Every SWOG Cancer Research Network committee chair has been invited to join me and my leadership team in San Francisco just after the new year starts for one of our first strategic planning sessions in years. Dr. Primo “Lucky” Lara, who in March takes over as SWOG’s deputy chair and vice chair of our NCI National Clinical Trials Network (NCTN) study portfolio, is leading the meeting – his first official act in this new leadership role.

This meeting will be extremely important for a variety of reasons. The planning retreat will include more than 50 people, including the heads of every SWOG protocol-producing committee, and every research support and administrative committee that assists them, along with our SWOG executive officers and several key administrators and statisticians.

The retreat will offer time to reflect on and shape our core work. We plan on tackling a host of processes and relationships critical to producing and conducting our cancer trials. At this time, the agenda includes:

  • Defining committee roles, responsibilities, structure, and reporting lines
  • Refining study concept initiation, protocol development, and retrospective analysis of completed trials
  • Shortening time to activation – including assessments of work flow, quality control, tracking and reporting, and the RaPID and SWAT processes
  • Evaluating our relationships with our NCI partners in the NCTN, including opportunities to collaborate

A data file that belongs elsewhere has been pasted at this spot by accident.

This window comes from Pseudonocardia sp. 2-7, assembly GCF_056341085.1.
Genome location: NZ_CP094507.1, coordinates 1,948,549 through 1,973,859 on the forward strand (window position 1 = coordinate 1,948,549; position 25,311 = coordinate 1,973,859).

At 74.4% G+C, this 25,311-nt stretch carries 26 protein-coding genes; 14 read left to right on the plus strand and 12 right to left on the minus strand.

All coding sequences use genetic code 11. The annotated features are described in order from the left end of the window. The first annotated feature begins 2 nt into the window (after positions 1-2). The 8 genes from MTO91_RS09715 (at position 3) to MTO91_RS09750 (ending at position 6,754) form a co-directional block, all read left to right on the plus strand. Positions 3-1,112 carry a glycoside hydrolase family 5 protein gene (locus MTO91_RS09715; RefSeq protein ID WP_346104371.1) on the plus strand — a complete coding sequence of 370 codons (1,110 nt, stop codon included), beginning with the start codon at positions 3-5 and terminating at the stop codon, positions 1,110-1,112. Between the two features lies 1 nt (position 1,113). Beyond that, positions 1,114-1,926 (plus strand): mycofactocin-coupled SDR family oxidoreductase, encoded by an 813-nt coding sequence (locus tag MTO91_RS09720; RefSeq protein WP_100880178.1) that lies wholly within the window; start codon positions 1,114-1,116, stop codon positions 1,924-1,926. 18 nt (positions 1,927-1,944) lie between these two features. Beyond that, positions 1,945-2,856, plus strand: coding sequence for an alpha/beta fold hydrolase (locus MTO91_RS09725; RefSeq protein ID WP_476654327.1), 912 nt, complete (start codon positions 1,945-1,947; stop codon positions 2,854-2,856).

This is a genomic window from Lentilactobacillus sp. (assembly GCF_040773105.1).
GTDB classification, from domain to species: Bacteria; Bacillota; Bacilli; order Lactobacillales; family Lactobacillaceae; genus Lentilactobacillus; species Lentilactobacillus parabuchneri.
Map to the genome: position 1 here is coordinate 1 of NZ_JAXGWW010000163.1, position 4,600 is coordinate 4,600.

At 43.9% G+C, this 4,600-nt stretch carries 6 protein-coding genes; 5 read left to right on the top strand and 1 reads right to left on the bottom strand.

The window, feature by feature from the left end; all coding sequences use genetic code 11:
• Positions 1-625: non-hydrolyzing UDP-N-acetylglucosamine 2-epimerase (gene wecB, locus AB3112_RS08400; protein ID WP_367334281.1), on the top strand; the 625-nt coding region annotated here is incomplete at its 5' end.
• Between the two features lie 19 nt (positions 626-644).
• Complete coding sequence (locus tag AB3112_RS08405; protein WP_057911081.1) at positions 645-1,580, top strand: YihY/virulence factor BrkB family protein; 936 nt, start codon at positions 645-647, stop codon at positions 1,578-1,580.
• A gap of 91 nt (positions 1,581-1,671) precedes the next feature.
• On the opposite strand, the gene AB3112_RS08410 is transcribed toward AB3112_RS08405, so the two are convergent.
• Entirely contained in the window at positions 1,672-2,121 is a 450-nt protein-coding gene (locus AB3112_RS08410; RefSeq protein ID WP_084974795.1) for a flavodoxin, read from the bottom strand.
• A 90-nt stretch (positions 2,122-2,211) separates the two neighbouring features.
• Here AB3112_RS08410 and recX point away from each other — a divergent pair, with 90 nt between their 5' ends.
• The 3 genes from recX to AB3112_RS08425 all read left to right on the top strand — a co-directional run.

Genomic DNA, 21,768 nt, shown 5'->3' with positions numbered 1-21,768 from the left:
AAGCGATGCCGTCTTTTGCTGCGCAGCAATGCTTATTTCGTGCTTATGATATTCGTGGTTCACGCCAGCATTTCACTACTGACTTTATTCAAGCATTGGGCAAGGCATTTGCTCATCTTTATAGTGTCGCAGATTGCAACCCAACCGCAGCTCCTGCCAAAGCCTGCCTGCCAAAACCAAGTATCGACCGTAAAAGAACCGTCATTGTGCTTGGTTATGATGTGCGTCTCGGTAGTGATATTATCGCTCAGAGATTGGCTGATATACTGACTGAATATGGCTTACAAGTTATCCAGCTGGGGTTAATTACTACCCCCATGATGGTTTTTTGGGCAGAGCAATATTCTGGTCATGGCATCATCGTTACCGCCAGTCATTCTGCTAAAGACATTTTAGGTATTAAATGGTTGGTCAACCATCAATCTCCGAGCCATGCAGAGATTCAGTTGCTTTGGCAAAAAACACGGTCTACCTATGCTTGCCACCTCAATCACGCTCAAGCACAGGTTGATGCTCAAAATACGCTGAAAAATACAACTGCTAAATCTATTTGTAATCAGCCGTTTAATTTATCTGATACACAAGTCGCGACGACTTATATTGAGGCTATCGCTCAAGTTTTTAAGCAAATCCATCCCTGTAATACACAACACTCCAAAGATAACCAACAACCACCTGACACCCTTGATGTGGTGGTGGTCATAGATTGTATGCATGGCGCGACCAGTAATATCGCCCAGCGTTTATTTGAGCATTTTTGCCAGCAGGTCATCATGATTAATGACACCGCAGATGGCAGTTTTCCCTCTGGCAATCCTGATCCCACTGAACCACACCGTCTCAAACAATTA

• Enhancing our relationship with the NCI, including NCTN steering committees and task forces, as well as the NCI Experimental Therapeutics Clinical Trials Network, which runs phase 1 and 2 trials
  • Developing our future vision for SWOG – taking into account our unique values and priorities

The meeting is being organized by, and will be run with help from, the Huron Consulting Group. The consultants surveyed our chairs to help build the agenda and will help facilitate the meeting and provide a summary of decisions, consensus points, and next steps.

Note that this retreat won’t just be a high level strategy discussion. It will also result in practical, tactical steps we must take to ensure we most efficiently meet our goals. It will also involve a timeline for getting work done. So, expect an actionable plan to emerge!

I see the strategic planning retreat as a good follow-up to the NCTN grant application we submitted just one year ago. That document outlined, in broad strokes, our scientific and operational vision for the future. The plan that will come out of next weekend’s retreat will fill in the details and should help us identify other opportunities to improve our work.

My thanks to Lucky for leading on this important meeting. I will be sure to report back later this month with highlights. This session will be a strong start to this new year and an excellent introduction to the next grant cycle.